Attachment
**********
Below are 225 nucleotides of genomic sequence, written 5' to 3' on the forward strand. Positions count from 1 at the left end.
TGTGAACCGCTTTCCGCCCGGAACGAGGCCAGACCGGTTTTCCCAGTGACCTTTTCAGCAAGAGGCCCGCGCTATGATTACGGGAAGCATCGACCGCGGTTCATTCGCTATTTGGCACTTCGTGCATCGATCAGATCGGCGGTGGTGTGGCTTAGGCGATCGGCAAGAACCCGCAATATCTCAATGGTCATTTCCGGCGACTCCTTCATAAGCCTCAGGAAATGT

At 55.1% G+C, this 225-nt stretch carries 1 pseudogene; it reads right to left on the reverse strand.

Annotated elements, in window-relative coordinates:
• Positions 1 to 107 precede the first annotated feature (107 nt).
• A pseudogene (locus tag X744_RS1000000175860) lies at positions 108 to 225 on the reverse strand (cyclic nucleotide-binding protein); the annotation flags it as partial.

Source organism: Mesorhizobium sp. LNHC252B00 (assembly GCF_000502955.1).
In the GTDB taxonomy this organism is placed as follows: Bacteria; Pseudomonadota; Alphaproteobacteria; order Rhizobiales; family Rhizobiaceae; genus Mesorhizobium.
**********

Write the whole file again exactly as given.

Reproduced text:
Below are 225 nucleotides of genomic sequence, written 5' to 3' on the forward strand. Positions count from 1 at the left end.
TGTGAACCGCTTTCCGCCCGGAACGAGGCCAGACCGGTTTTCCCAGTGACCTTTTCAGCAAGAGGCCCGCGCTATGATTACGGGAAGCATCGACCGCGGTTCATTCGCTATTTGGCACTTCGTGCATCGATCAGATCGGCGGTGGTGTGGCTTAGGCGATCGGCAAGAACCCGCAATATCTCAATGGTCATTTCCGGCGACTCCTTCATAAGCCTCAGGAAATGT

At 55.1% G+C, this 225-nt stretch carries 1 pseudogene; it reads right to left on the reverse strand.

Annotated elements, in window-relative coordinates:
• Positions 1 to 107 precede the first annotated feature (107 nt).
• A pseudogene (locus tag X744_RS1000000175860) lies at positions 108 to 225 on the reverse strand (cyclic nucleotide-binding protein); the annotation flags it as partial.

Source organism: Mesorhizobium sp. LNHC252B00 (assembly GCF_000502955.1).
In the GTDB taxonomy this organism is placed as follows: Bacteria; Pseudomonadota; Alphaproteobacteria; order Rhizobiales; family Rhizobiaceae; genus Mesorhizobium.